In everything. We can’t go around trying to do new things without someone to guide us. And we can’t go around asking people to try to do new things without ensuring the guidance is there for them: guidance that is offered in a way that respects us as learners, as people.
There is nothing worse than to walk into a classroom and see students scrambling to ‘get’ what it is they are supposed to be doing. More often than not they just end up doing something else or not showing up – that’s when you get the acting out, distracted, and distracting behaviour. If I were given a text to read and answer questions about in Hebrew or about electrical engineering without anyone there to guide me in the learning of the language or science I’d probably look for something else to do pretty quickly.
There is also nothing worse than to participate in PD with a group of educators who know that there will be no follow up, that the topic is just one in a long line of topics designed to keep everyone busy and tick off some boxes in terms of pedagogical development. Again, no real guidance here. At least none that is based in learner respect.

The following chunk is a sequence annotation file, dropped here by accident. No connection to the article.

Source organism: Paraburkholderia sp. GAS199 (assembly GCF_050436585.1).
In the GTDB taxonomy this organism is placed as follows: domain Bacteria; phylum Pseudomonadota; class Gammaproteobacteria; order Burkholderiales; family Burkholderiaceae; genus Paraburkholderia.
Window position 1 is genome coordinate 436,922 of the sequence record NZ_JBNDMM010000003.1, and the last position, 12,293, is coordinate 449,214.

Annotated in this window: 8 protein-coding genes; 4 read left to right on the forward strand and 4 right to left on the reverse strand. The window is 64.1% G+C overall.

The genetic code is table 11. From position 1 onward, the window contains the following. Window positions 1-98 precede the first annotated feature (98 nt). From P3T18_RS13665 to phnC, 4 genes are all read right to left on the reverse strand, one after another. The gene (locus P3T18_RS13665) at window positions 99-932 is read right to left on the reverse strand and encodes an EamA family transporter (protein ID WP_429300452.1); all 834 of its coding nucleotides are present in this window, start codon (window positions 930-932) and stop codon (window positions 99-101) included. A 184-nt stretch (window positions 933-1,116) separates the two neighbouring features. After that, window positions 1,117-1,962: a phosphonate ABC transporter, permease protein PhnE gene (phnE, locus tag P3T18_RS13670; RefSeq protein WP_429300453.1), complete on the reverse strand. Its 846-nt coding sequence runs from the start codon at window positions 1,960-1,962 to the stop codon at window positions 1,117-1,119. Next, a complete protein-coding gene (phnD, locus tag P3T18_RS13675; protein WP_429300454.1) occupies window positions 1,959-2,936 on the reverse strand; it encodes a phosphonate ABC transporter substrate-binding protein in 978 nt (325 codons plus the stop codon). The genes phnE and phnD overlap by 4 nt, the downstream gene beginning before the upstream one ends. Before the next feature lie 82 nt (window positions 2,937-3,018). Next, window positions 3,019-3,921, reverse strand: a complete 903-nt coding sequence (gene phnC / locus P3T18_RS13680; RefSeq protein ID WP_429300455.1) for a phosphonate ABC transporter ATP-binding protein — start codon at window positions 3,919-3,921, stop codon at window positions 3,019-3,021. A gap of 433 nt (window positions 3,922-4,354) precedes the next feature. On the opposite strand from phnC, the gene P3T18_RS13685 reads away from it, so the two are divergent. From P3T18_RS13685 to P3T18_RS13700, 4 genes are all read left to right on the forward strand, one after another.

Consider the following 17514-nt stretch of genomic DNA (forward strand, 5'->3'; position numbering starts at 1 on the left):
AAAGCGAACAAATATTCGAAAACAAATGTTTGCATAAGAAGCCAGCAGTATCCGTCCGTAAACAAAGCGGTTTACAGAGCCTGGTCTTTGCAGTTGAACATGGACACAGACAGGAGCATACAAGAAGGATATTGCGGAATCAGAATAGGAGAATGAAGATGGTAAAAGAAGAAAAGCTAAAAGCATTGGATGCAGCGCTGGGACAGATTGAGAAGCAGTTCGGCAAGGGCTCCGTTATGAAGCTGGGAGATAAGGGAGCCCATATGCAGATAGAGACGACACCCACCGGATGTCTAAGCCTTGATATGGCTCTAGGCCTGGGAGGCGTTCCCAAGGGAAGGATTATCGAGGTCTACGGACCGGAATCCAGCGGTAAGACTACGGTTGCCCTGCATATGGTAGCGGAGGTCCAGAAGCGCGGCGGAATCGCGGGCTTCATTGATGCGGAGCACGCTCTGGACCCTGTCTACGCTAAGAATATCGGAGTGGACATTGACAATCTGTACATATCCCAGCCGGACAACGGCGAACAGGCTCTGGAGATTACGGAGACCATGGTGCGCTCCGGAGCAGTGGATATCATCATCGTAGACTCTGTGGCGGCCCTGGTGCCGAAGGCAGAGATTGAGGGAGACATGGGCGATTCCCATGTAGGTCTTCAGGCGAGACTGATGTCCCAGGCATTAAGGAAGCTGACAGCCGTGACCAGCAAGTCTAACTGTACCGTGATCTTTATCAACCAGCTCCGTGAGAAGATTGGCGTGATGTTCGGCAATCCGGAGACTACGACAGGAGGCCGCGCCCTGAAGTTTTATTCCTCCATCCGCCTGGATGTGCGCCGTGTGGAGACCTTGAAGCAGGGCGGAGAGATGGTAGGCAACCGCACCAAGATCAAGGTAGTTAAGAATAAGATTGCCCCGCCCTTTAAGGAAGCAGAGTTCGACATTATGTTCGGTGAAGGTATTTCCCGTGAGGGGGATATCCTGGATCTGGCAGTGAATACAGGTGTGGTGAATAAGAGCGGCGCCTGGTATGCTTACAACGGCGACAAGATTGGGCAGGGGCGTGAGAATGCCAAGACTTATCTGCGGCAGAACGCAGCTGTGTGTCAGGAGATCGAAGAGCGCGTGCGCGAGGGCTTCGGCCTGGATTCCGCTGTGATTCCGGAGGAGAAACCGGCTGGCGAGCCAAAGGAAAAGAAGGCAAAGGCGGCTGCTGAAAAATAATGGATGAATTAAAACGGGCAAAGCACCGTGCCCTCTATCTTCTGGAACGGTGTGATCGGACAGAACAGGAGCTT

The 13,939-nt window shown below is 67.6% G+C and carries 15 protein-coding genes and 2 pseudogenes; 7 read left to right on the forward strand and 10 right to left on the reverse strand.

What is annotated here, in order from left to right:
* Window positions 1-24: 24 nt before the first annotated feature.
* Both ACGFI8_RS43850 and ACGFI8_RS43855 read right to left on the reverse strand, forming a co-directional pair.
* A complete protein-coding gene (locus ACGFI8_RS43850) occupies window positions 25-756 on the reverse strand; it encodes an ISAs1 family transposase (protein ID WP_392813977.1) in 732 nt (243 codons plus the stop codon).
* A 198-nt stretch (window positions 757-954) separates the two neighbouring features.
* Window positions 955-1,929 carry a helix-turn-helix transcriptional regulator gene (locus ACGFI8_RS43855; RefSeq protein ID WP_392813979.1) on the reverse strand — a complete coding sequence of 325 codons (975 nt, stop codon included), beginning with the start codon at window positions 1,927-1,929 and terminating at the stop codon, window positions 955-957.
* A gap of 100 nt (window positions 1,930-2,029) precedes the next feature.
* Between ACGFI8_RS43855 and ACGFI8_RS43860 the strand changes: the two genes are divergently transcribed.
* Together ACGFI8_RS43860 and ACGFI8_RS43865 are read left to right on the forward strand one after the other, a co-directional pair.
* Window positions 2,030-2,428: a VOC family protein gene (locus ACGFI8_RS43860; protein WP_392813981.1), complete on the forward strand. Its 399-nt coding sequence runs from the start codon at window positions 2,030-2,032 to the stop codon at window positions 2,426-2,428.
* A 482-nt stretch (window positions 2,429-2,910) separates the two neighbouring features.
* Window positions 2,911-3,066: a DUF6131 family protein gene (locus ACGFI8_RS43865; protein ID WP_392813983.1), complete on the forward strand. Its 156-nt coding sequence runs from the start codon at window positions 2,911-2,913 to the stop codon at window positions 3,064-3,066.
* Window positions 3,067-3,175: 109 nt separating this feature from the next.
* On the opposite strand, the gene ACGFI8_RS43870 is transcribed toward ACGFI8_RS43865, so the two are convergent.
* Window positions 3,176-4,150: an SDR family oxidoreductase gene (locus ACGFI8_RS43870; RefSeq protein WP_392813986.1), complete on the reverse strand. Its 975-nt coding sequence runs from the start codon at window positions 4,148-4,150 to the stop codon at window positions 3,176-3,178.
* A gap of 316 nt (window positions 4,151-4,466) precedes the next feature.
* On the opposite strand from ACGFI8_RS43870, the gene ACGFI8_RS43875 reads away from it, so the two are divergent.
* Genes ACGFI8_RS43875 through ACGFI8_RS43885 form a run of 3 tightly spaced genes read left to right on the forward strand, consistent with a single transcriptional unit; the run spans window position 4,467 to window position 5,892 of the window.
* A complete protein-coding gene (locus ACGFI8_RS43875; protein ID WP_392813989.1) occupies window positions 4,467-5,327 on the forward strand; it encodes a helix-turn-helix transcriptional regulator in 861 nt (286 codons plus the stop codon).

On the flip side, there is nothing better than to walk into a classroom and see students who are being challenged at exactly that point – you know the one, the one where they are right on the cusp of what they know and what they don’t, that zone of proximal development point – where learning is magical.
There is also nothing better than to participate in PD with a group of educators who are directly involved and invested in what they are doing. Who are learning for a reason that comes from within and not from external goals.
The first instances are insulting and disheartening, barren of respect and guidance. The second, enlightening and full of heart because they involve respectful guidance.
I’ve been blessed to have been able to experience both in my teaching and consulting practices. Blessed because the former ensure that I help create more instances of the latter.